In a crowded auditorium at Cal State Northrige, Angel Neri De La Cruz talked about the night of September 26. That’s when he says he narrowly escaped being killed by gunmen who attacked his fellow students.
"That night, being out on the streets of Iguala was like a death sentence," he said in Spanish.
The students, from a teacher training college in the state of Guerrero, went missing last year after they traveled to Iguala to protest what they said were discriminatory hiring practices for teachers. There, they clashed with police.
Speaking through a translator on Thursday, Neri described how he and others later saw a bloodied and bullet-riddled bus that some students had been traveling in.
"When we tried to enter the bus, from the steps was when we saw all the bloodstains, and blood all over the aisles," he said.
The disappearance of the students has hit a raw nerve for Mexican immigrants in the U.S.
Among those in the audience were immigrants who live with fear that relatives could be affected by drug and police violence - and some who have been affected directly.
In the audience were people like Mario Avila, who fled Guatemala in the early 1980s after he survived imprisonment and torture during that country's civil war.
"When I first learned about the disappearances...I couldn't sleep," said Avila, a one-time union organizer in Guatemala.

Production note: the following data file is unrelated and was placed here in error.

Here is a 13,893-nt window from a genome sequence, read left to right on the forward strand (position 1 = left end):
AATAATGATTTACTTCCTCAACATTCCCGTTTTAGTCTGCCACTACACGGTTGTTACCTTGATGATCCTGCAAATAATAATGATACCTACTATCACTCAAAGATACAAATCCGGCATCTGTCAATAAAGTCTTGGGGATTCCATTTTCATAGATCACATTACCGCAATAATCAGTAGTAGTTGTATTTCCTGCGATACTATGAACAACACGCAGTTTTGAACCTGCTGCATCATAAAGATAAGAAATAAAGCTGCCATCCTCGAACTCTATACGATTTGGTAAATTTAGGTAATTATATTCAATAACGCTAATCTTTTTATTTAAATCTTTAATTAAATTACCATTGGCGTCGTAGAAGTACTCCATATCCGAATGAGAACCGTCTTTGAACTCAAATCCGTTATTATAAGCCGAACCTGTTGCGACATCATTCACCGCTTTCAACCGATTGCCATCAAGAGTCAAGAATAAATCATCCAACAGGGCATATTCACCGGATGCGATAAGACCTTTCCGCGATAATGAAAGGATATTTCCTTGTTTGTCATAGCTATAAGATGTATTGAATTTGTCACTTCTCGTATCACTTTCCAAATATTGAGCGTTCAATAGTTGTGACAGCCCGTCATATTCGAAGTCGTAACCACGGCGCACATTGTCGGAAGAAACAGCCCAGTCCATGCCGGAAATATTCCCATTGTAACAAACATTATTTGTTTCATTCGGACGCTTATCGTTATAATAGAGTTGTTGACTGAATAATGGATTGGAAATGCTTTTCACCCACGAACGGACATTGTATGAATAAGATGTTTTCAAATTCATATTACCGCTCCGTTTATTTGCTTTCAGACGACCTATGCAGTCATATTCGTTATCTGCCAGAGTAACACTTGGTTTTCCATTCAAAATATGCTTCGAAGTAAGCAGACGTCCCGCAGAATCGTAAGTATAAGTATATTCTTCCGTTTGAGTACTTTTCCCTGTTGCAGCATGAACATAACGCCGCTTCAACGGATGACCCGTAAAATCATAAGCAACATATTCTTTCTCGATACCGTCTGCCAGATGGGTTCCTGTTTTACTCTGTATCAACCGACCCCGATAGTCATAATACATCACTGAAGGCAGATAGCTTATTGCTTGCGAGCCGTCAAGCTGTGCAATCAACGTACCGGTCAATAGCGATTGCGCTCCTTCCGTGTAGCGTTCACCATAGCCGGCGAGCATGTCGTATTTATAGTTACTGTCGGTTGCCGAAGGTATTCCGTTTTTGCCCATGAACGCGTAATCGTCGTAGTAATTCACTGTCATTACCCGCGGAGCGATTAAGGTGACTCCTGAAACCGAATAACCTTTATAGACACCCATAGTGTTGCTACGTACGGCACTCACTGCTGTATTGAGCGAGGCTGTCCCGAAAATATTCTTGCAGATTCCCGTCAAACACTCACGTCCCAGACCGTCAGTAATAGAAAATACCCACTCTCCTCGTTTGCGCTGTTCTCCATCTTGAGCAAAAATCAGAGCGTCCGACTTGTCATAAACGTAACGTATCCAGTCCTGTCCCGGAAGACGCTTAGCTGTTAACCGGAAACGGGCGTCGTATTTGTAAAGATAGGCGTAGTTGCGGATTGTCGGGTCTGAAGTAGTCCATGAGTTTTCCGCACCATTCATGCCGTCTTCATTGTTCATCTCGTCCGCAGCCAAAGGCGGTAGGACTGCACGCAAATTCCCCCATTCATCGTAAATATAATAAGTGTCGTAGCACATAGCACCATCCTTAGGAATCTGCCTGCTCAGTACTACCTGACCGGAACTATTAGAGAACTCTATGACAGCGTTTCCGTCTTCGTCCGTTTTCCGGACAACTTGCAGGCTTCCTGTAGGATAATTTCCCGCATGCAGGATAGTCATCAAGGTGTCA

For Nansi Cisneros, the Iguala incident strikes uncomfortably close, even though she grew up in Southern California. Her brother has been missing since October 2013, when he was abducted outside the family home in the Mexican state of Jalisco.
She said the family has received a few calls from police in recent months, but her brother has yet to turn up.
The Iguala disappearances are "not the same thing as with my brother," Cisneros said, "but it’s the same pain.”
The incident sparked massive protests in Mexico. The Mexican government has claimed the students were murdered by a drug gang that acted together with local authorities. But critics have been skeptical of the way the government has handled the case, and have questioned the delay in solving it.
The body of one student was identified late last year by a forensic team; the body was among charred remains found near a garbage dump.
Lidia Resendis of Winnetka brought her 10-year-old son with her to the Northridge campus. She said the tragedy stokes the fear that many Mexican immigrants like her feel, miles from home.
"I'm afraid, because I have family there," Resendis said. "I’m very afraid to get a phone call saying you know what, something happened to my brother or mom or some other relatives.”
Survivors and relatives of the missing students have been on a speaking tour of the United States as part of an awareness campaign called Caravana 43; they will be speaking at events in Southern California throughout the weekend.